The government now appeals Judge Birzer's findings. The government's appeal involves three issues: (1) whether Judge Birzer has the authority to declare § 3142(c)(1)(B) unconstitutional, (2) whether her ruling that the statute was unconstitutional is clearly erroneous, and (3) a request to impose the conditions of electronic monitoring and curfew as conditions of release. This Court held a hearing on August 6, 2019.

         II. Standard of Review

         Pursuant to Fed. R. Crim. P. 59(a), a district court can review a magistrate judge's non-dispositive order if the party files its objection within 14 days of the order. Rule 59(a) also provides that the district judge “must consider timely objections and modify or set aside any part of the order that is contrary to law or clearly erroneous.” Thus, the standard of review is whether any part of the order is clearly erroneous or contrary to law.

         III. Analysis

         A. Authority

         The government first contends that a magistrate judge does not have the authority to declare a statute unconstitutional. The government raised this issue below. Judge Birzer disagreed.

         “Magistrates are appointed by and serve under the supervision of district court judges.”[2]They are not Article III judicial officers, and “[t]he jurisdiction and powers of magistrates are governed by 28 U.S.C. § 636, and limited by the Constitution, U.S. Const. art. III, § 1.”[3] “Federal magistrate judges are creatures of statute, and so is their jurisdiction.”[4]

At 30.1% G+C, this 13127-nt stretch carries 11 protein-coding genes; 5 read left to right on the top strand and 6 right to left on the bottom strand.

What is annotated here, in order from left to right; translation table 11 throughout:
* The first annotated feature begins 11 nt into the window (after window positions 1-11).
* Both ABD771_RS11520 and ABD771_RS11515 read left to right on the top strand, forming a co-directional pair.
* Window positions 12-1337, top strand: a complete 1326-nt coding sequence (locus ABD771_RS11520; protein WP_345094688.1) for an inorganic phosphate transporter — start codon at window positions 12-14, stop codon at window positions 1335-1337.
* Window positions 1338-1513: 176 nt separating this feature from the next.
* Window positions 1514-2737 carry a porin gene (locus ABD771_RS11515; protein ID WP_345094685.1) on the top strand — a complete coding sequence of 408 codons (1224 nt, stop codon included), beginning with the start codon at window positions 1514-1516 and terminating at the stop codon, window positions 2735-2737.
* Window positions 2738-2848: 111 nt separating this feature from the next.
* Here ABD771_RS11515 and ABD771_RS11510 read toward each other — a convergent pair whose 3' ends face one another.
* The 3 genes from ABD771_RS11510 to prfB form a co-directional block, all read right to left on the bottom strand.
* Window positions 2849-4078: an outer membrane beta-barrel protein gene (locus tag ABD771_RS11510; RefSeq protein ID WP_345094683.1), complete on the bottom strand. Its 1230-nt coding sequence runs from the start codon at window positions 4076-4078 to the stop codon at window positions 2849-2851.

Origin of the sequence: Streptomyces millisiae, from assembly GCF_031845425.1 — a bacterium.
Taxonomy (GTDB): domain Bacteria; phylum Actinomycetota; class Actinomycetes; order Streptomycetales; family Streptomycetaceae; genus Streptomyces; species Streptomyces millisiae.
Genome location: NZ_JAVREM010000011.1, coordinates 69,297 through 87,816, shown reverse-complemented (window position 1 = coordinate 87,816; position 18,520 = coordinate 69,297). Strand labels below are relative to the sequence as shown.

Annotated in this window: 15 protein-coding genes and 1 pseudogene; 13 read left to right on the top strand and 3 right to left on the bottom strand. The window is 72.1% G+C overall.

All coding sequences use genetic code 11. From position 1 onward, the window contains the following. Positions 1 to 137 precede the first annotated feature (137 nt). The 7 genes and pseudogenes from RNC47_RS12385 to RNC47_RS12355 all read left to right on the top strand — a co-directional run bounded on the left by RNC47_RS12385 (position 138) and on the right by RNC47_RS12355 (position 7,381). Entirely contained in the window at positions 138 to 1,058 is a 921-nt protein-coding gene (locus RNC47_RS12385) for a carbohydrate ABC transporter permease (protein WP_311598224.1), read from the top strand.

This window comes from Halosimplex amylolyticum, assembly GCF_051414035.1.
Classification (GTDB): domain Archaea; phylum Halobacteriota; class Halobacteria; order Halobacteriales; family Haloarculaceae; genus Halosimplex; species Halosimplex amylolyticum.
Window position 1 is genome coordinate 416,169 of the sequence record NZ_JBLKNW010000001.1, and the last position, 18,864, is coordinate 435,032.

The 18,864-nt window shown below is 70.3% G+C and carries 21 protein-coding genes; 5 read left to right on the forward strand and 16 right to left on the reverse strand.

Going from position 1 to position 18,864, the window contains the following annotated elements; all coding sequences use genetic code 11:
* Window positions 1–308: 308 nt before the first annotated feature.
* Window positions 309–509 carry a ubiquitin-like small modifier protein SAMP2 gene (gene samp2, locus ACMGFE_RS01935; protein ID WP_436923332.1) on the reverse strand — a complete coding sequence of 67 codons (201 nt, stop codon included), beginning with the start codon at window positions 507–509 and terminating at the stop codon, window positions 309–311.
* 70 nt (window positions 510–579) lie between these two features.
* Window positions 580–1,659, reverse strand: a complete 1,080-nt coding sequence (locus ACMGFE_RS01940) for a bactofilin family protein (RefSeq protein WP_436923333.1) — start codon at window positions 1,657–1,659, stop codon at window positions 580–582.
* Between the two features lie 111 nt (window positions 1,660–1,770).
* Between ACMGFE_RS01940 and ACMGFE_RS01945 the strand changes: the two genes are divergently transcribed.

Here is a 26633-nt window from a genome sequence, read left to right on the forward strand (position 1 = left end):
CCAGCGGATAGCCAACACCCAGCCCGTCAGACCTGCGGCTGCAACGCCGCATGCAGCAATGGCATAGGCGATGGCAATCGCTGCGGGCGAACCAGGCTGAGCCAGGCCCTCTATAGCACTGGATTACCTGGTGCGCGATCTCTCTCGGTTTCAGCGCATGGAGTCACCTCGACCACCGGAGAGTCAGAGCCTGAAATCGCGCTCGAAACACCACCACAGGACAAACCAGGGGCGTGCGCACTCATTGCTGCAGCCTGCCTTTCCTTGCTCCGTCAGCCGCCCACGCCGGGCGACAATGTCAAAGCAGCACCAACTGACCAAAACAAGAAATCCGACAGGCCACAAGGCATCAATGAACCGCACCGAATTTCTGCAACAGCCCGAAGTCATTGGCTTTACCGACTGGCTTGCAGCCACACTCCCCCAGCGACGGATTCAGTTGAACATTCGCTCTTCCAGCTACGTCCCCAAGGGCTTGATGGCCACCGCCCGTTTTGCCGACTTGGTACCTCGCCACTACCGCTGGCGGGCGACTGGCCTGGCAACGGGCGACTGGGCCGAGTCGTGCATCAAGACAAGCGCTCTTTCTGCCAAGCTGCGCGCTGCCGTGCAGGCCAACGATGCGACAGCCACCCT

A magistrate judge's authority is generally defined in 28 U.S.C. § 636. Section 636(a)(2) provides that a magistrate judge has the power to “issue orders pursuant to section 3142 of title 18 concerning release or detention of persons pending trial . . . .” In Judge Birzer's order, she found that this provision gave her the jurisdiction and authority to opine that certain provisions of § 3142 were unconstitutional.

         This provision, however, does not provide that a magistrate judge may decide the constitutionality of the statute and strike it down because it is unconstitutional. Instead, it simply states that a magistrate judge may issue “orders pursuant to section 3142 of title concerning release or detention . . . .” There are also no other provisions in § 636 that explicitly provide that a magistrate judge may make constitutional determinations or decisions. As noted above, a magistrate judge's authority is generally constrained to specific issues. There does not appear to be any grant of authority to make constitutional determinations.

         The Court notes that there are multiple cases in which magistrate judges have decided the constitutionality of § 3142.[5] As Judge Birzer noted, although the findings of constitutionality have been questioned on appeal to the district court, the magistrate judges' authority to rule on the issue has not been questioned.[6] The absence of a challenge, however, to the authority to rule on the constitutional issue, does not necessarily mean that a magistrate judge has the authority to rule. It simply means that the question may not have been raised before.